Hard links can only reference files in the same file system. It references the physical indexes (also known as inode) of files in the file system ). When you move or delete the original file, the hard link will not be broken because it references the physical data of the file rather than the position of the file in the file structure. A hard-linked file does not require the user to have the permission to access the original file or display the location of the original file. This helps the file security. If the deleted file has a hard link, the file will still be retained until all references to it are deleted.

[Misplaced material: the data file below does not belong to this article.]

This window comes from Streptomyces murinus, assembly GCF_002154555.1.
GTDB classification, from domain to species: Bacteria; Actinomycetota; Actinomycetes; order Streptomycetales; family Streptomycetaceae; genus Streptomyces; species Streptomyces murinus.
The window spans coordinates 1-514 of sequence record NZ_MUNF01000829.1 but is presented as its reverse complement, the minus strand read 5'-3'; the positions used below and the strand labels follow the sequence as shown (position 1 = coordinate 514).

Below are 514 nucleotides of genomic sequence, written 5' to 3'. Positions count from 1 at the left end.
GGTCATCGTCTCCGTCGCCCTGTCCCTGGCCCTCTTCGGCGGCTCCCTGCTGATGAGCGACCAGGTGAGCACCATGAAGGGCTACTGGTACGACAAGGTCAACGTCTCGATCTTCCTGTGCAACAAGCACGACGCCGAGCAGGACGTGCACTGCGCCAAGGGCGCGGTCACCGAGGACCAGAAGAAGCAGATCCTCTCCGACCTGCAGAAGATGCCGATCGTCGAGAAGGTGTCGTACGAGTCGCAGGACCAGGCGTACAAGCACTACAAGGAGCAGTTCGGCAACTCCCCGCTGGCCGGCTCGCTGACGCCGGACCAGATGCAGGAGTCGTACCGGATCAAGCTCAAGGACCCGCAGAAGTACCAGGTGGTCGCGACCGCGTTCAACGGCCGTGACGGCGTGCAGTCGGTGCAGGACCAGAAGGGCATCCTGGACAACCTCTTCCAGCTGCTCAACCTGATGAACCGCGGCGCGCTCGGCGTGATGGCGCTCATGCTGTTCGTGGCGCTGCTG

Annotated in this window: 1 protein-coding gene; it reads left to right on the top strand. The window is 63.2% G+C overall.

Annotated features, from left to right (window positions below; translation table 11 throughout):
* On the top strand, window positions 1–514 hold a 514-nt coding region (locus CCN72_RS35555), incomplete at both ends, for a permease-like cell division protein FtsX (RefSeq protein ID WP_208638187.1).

A symbolic link is a pointer pointing to the position of a file in the file system. Symbolic Links can point to files in a remote file system across file systems. The symbolic link only specifies the location of the original file. You must have access to the location of the original file to use the link. If the original file is deleted, all symbolic links pointing to it will be damaged. They point to a location that does not exist in the file system. Both links can be created using the ln command. By default, ln creates hard links. You can use the-s switch to create a symbolic link.
What is the difference between a symbolic link and a hard link?
Simply put, hard connection records the inode of the target, and the symbolic connection records the path of the target.